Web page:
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An old canvas of Notre-Dame de Paris identified in a church in Givors


Signed by the painter Joseph Vivien, the lost painting was one of the works offered every May 1 to the cathedral by the goldsmiths of Paris.

Long suspended in the chapels and pillars of the central nave of Notre-Dame de Paris, the Mays were a series of large religious paintings offered every May 1 to the cathedral, until the beginning of the 18th century, by the corporation of goldsmiths of Paris, which commissioned artists chosen by competition.

Seized and dispersed during the Revolution, these works enriched the collections of the Louvre and the regions, where some have long been lost to sight.

One of those missing Mays, an

Adoration of the Magi

painted by Joseph Vivien (1657-1734), has just been rediscovered in the Saint-Nicolas church in Givors, in the Rhône.

Spotted and then identified by an art history enthusiast, the large canvas did indeed originate from the Parisian cathedral, more than 400 km from the town of the Lyon metropolis.

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After the dramatic fire which affected Notre-Dame de Paris cathedral two years ago, rediscovering a part of its history in Givors has a particular flavor

", declared the mayor Mohamed Boudjellaba, in a press release from the city of Givors and the Lyon Historical Society.

Two enigmatic signatures, traced in the lower right corner of the painting, "

A. Magimel

" and "

A. Lagneau

", have made it possible to trace the origins hitherto little known of this large religious canvas measuring 3 meters by 4, hung in the Saint-Nicolas church since at least 1906. The two names, unknown to the battalion of painters of the modern era, were in fact the two representatives of the goldsmiths of Paris, in 1697, as discovered by Benoît Faure-Jarrosson, of the Lyon Historical Society.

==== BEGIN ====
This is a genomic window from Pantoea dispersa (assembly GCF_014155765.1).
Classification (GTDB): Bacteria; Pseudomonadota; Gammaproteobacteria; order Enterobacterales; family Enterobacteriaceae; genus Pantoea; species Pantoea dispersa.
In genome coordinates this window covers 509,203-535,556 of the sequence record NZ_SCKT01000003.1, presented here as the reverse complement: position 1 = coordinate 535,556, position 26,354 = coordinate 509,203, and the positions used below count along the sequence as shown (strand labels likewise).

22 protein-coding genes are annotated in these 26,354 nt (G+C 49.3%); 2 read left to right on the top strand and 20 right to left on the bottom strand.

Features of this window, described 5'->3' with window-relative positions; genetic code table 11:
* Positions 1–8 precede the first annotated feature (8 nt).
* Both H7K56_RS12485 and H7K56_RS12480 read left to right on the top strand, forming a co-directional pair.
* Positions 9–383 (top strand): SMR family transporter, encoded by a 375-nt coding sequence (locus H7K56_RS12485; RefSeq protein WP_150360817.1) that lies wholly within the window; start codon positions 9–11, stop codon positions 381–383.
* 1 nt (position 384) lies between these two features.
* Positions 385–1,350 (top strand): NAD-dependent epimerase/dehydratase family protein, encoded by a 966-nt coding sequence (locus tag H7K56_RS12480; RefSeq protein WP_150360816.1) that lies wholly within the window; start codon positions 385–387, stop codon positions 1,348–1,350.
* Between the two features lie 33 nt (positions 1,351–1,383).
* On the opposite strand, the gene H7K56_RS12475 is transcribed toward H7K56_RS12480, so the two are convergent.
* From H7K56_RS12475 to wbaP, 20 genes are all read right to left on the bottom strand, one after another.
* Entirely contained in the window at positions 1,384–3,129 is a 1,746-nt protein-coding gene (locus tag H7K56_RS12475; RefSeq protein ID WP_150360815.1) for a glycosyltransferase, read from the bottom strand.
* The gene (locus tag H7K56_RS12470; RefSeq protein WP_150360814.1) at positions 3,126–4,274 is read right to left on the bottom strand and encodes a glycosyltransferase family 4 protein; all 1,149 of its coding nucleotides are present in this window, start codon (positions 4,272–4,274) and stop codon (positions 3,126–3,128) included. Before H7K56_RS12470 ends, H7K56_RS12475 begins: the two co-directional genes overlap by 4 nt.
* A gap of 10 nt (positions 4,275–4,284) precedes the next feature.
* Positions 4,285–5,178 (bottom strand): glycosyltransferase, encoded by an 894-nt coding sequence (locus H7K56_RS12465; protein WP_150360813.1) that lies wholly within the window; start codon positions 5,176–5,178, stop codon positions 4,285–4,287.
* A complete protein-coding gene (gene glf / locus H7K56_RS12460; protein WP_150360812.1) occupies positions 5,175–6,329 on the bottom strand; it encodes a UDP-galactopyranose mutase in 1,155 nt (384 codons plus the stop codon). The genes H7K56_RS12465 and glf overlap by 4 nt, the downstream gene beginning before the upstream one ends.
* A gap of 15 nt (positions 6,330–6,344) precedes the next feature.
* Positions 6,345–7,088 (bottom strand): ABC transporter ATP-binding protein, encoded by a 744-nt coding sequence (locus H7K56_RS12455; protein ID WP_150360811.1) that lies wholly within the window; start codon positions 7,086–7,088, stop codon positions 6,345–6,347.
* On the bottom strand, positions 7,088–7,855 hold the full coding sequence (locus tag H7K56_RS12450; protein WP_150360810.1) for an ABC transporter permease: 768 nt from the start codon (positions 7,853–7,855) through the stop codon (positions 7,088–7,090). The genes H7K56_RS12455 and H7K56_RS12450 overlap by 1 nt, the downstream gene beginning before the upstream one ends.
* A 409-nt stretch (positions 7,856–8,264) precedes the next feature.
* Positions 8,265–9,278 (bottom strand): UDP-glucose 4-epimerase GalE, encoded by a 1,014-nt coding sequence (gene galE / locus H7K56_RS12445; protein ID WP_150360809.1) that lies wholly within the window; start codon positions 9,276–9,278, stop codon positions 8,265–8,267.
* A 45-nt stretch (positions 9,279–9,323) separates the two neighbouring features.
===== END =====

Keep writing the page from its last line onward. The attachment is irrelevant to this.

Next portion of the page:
It was by going through the digital collections of the National Archives that the keystone of this identification appeared to him, in the form of the commission for the work, signed by Antoine Lagneau and Antoine Magimal, passed to the painter from Lyon.


Adoration of the Magi

, by Joseph Vivien (1657-1734).

City of Givors / Lyon Historical Society

In addition to its certain historical value, this identification will allow us to deepen our knowledge of this painter appreciated at the end of the reign of Louis XIV, and who had ended his career in Bonn, in the Electorate of Cologne.

Renowned portrait painter, he was particularly distinguished by his precocious and refined use of pastel in his compositions.


Joseph Vivien is known as a portrait painter, he did not do so many religious scenes, even if one keeps one

," observed for France 3 Benoît Faure-Jarrosson.

There was no reason to attribute this painting to him.

»Acquired in 1810 in Paris by Cardinal Fesch (1763-1839), uncle of Napoleon Bonaparte and archbishop of Lyon, this

Adoration of the Magi

could have been entrusted to the walls of the church shortly after its consecration in the 1820s, or later, at the time of the important works that Saint-Nicolas de Givors experienced in the 1890s. Two other works preserved in the place of worship, including a painting by Pierre-Charles Jombert (1748-1825) just restored, could also come from the collections of Cardinal Fesch.


The major significance of this discovery confirms the great interest of the works preserved in the Saint-Nicolas church, the restoration of which should make it possible to fully appreciate all the richness

", underlined for the town hall of Givros Bruno Galland, curator and director of the archives of the Rhône department and the metropolis of Lyon.

Like various other paintings in the church, the condition of Joseph Vivien's canvas has indeed deteriorated over time, due to recent water infiltration and lack of maintenance.

A major restoration of old art objects and 19 monumental stained glass windows from the 19th century - part of which threatens to collapse - is underway at the Saint-Nicolas de Givors church, as part of an enhancement of the historical heritage of the city.

Source: lefigaro

All news articles on 2021-04-07

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